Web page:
Utena - sacrifice

Sacrifice is a major theme in Utena. You must sacrifice to achieve a miracle. The show thematically approves of sacrifice, but it must be genuine. Metaphorically, it means that helping people takes work, you can’t half-ass it, you have to invest yourself into it. The fairy tale of the rabbit in the moon is about winning through self-sacrifice, as Utena does.

Touga pretends to sacrifice himself, jumping in front of Saionji’s sword in episode 9 in a situation that he artificially created. Mikage (for eternity) and Ruka (for a miracle) both insist that it’s necessary to sacrifice other people (see sacrificing others below); Akio does not talk about it, but behaves the same. There are more examples. Only Utena genuinely sacrifices herself to save Anthy, and achieves a miracle—the miracle of Anthy saving herself.

In the origin myth, sexist Dios tries to sacrifice himself to save all the women of the world. The sacrifice is genuine as far as it goes, but Anthy stops Dios and he accepts being stopped. The goal was too ambitious. When Anthy tries to protect him from the armed crowd, she winds up the target of the Swords of Hatred. It is not a genuine sacrifice, because she does not make it knowingly; she is surprised to become hated. Her wide-eyed head-back reaction as she is stabbed matches Utena’s when Anthy backstabs her. Utena knowingly sacrifices herself to save one woman, and succeeds narrowly though she believes she fails.

In episode 12 Touga coldly requires Anthy to “sacrifice herself” to power up the sword of Dios (though her actual sacrifice seems to be no more than to accept pain and minor bleeding). I take it to be the sacrifice behind a small miracle. Anthy does it reluctantly. In later episodes, she willingly sacrifices blood to power up the sword for Utena. Anthy’s genuine sacrifices for Utena support Utena’s miraculous duel victories. I’m sure they are necessary for Utena’s great sacrifice and the final victory. Swapping sacrifices is a form of teamwork.

Akio is greedy and categorically refuses to sacrifice anything that contributes to his power. For all he has done with his power, he is stuck in place: As Anthy points out at the end, he’s the one in a coffin.

the power of miracles

Utena achieves miracles on a regular basis. Her sacrifice in the final showdown is obvious. Miracles are illusions, so sacrifices may be illusions too, at least sometimes. Certainly a felt need to sacrifice others is an illusion. But I’d say that, at a minimum, great miracles require great effort, and whatever shape that effort takes, it can be called a sacrifice.

I’ve tentatively identified Utena’s other sacrifices. For her miraculous wins in duels, Utena’s sacrifice is that she risks her life. It seems clear in episodes 1 and 12. It’s fitting if, for her greatest miracle, she does lose her life. If you risk and never lose, did you really risk anything? Though with miracles, you never know. In the dance party of episode 3, I guess she sacrifices her opportunity with Touga, to find out whether he is her prince, and suffers for that sacrifice before the end of the Student Council arc. I don’t know what her sacrifice is for her miraculous sports feats. There’s no reason to assume that each miracle requires exactly one sacrifice. I guess that none is needed.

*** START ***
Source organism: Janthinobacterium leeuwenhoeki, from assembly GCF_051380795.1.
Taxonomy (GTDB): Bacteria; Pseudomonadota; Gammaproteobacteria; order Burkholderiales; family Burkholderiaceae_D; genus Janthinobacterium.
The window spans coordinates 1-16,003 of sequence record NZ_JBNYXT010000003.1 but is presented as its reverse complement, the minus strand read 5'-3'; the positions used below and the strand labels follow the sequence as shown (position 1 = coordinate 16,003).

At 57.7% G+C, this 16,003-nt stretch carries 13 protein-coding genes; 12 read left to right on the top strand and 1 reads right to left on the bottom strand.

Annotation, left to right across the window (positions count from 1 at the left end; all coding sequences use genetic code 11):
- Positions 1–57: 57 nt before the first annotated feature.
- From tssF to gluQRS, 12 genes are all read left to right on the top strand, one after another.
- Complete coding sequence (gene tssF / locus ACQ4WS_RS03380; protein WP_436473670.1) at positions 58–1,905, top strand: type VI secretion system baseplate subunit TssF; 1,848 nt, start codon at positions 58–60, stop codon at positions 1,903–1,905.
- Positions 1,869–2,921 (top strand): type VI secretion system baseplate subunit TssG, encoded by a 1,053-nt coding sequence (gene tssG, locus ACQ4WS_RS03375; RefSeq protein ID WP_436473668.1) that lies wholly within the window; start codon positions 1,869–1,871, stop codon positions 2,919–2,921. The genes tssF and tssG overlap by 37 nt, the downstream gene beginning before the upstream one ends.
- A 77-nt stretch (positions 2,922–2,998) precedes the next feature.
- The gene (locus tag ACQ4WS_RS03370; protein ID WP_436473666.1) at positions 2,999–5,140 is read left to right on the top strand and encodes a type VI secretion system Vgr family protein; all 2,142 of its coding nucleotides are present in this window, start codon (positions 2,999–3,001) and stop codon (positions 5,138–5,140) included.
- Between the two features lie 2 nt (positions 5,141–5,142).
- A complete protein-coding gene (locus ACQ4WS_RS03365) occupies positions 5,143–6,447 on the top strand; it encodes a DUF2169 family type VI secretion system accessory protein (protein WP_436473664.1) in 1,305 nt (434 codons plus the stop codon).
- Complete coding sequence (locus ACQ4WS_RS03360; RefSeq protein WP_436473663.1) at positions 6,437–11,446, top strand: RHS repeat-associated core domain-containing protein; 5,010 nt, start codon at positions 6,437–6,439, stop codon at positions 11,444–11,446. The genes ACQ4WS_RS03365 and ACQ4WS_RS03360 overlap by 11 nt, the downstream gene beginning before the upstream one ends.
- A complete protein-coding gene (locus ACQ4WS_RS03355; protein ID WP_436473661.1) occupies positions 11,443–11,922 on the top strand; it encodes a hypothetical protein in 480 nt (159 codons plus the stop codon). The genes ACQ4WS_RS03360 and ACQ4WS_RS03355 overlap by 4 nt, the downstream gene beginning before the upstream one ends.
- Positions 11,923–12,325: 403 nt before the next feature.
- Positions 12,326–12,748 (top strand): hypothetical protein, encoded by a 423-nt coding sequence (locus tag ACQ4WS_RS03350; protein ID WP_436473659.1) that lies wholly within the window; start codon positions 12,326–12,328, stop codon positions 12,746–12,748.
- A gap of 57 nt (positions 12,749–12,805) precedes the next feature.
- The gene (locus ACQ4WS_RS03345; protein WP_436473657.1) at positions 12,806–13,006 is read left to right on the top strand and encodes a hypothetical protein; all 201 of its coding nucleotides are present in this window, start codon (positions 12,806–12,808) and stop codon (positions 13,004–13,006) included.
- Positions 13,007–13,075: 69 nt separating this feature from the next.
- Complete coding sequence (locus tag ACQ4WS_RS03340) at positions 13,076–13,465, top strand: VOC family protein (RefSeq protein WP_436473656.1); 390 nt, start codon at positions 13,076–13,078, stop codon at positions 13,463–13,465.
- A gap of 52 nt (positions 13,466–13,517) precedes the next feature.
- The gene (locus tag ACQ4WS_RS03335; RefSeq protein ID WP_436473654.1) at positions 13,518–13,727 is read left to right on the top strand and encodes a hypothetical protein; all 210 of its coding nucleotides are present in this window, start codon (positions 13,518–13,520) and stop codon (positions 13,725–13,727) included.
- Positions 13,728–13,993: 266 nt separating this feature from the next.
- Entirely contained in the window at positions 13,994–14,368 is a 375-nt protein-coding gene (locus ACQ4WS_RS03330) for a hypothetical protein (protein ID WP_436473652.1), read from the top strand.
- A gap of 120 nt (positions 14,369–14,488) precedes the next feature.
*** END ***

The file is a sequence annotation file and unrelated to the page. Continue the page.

Another theory is that her big sacrifice in the final showdown pays for all her past miracles. Utena did not sacrifice for each miracle, but once for the power of miracles. I don’t quite buy it, because she got a lot of lesser miracles seemingly for free—but then again, time reversal happens in Utena. In that case, Dios’s big sacrifice was thwarted, and that’s how he is remembered to have lost the power of miracles.

In episode 29, a miracle cures Juri’s obsession with Shiori. (See sparkling transfers - Juri’s locket for more.) Juri loses her locket, which stands for the obsession. It’s not voluntary (by the nature of obsession it can’t be), but maybe it counts as Juri’s sacrifice.

sacrificing others

Sacrificing others has two meanings, the direct one—these guys are villains—and the thematic meaning—men sacrifice women, or require women to make sacrifices, to meet male goals. Anthy stands for all women who accept the patriarchy, and look at all she sacrifices: Her freedom, her comfort, her happiness, her ambitions, her skills (every ability that does not serve Akio, she ignores).... Women are to cope by sacrificing. Juri sacrifices her love of Shiori due to an illusion, and so on and on. Even Utena can be seen as sacrificing herself to meet the prince’s goal of rescue; though she started out wanting to save Anthy of her own will, by the time of the main story she makes the prince’s goal her own, the same way that Anthy makes Akio’s goals her own.

In episode 12, Touga orders Anthy to sacrifice herself to power up the Sword of Dios (Nozomi translates it as “abandon your body”; it is the counterpart of Utena abandoning her “self”). Anthy’s sacrifice in the final showdown is extreme. When Akio hears the approach of the Swords of Hatred, he calls out “Anthy!” and she knows what to do. She plays the role of a witch and attracts the Swords to pierce her, while Akio tells himself it was her own choice. She leaves her clothes behind because this is Anthy at her most elemental, stripped of illusions. Her core function as the “protected” Rose Bride is to protect Akio by sacrificing herself. In episode 1, the Student Council tried to protect Anthy from Saionji, because her advertised conventional role is to be protected by men. They failed, because that is not her true role.

Jay Scott <jay@satirist.org>
first posted 5 December 2021
updated 12 March 2024